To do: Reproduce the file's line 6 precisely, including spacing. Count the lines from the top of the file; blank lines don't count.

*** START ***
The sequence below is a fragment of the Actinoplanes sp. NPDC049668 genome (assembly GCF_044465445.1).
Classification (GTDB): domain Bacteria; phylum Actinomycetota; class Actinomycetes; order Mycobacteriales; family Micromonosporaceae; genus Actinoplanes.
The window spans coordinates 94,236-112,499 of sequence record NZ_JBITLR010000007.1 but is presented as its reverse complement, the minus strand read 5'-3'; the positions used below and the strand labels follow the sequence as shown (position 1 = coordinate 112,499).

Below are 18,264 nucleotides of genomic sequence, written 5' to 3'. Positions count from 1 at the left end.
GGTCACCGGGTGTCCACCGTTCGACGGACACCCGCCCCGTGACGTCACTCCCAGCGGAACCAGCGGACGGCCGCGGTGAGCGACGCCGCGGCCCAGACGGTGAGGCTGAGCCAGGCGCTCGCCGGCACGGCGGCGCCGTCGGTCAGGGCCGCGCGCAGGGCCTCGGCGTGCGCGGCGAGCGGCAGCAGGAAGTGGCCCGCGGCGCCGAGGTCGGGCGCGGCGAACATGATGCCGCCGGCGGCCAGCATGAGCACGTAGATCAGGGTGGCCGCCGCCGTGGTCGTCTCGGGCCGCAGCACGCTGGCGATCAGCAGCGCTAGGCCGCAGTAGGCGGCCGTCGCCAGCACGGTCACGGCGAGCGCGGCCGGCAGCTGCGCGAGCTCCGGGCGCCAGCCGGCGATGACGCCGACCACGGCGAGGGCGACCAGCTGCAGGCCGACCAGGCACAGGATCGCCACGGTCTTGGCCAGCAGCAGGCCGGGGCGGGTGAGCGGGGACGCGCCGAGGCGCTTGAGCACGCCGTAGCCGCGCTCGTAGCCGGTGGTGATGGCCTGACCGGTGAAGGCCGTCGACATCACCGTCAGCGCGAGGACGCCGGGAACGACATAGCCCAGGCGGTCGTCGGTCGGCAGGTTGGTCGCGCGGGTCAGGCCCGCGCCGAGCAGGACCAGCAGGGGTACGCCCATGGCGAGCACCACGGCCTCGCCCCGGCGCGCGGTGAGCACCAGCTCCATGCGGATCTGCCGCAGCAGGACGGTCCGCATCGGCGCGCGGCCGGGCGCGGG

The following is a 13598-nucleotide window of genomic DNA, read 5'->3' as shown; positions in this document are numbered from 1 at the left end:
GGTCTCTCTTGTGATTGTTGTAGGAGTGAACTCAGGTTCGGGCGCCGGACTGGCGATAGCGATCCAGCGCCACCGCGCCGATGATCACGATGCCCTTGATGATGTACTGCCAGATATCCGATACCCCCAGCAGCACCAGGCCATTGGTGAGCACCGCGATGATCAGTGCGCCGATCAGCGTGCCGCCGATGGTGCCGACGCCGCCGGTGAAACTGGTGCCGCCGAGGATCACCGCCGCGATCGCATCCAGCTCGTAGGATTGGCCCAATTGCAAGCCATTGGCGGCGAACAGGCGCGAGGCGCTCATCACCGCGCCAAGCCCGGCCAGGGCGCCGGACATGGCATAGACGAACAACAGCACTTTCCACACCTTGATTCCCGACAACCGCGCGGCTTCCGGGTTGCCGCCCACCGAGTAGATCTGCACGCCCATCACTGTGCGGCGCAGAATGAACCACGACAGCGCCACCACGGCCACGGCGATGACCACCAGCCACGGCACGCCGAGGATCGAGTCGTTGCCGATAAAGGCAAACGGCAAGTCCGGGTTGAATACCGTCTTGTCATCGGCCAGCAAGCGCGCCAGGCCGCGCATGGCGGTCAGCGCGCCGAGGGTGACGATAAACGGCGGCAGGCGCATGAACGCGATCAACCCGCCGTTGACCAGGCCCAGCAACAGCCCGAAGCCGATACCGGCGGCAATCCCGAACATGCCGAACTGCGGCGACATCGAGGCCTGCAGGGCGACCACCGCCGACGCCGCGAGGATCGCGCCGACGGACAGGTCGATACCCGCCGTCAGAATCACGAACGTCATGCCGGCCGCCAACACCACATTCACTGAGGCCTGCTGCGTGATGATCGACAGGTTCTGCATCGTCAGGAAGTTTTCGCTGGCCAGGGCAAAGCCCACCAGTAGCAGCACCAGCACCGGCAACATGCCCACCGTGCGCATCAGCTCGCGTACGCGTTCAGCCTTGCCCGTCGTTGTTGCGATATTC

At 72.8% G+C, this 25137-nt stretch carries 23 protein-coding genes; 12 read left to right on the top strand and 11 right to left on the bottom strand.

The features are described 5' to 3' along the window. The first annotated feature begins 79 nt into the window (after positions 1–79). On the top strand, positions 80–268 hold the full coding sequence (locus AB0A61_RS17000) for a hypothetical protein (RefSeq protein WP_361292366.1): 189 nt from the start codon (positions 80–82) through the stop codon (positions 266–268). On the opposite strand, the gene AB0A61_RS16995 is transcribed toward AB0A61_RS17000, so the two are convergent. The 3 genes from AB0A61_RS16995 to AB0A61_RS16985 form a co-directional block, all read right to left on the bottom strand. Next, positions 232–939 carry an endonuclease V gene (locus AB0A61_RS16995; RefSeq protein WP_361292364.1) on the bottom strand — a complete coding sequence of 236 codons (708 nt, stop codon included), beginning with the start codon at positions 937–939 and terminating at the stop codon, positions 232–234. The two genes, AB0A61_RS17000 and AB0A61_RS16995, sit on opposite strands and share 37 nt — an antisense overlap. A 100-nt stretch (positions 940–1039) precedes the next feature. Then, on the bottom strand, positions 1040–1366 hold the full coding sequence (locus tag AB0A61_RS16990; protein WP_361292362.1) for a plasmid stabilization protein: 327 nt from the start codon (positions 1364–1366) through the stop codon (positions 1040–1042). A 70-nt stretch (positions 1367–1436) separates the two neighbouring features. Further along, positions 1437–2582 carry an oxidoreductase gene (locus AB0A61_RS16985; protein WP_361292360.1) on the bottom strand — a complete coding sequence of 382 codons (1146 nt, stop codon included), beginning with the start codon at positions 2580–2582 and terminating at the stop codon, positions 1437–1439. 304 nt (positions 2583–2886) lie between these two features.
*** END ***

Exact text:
The following is a 13598-nucleotide window of genomic DNA, read 5'->3' as shown; positions in this document are numbered from 1 at the left end: